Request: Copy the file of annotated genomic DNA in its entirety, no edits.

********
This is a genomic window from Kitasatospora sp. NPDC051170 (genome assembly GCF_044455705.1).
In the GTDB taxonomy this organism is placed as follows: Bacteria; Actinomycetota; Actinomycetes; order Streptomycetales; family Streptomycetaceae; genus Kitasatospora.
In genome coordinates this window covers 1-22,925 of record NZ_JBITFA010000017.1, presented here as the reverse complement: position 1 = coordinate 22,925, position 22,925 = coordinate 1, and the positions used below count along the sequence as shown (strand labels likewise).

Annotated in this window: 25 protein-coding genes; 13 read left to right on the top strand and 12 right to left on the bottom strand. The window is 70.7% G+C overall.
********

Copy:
This is a genomic window from Kitasatospora sp. NPDC051170 (genome assembly GCF_044455705.1).
In the GTDB taxonomy this organism is placed as follows: Bacteria; Actinomycetota; Actinomycetes; order Streptomycetales; family Streptomycetaceae; genus Kitasatospora.
In genome coordinates this window covers 1-22,925 of record NZ_JBITFA010000017.1, presented here as the reverse complement: position 1 = coordinate 22,925, position 22,925 = coordinate 1, and the positions used below count along the sequence as shown (strand labels likewise).

Annotated in this window: 25 protein-coding genes; 13 read left to right on the top strand and 12 right to left on the bottom strand. The window is 70.7% G+C overall.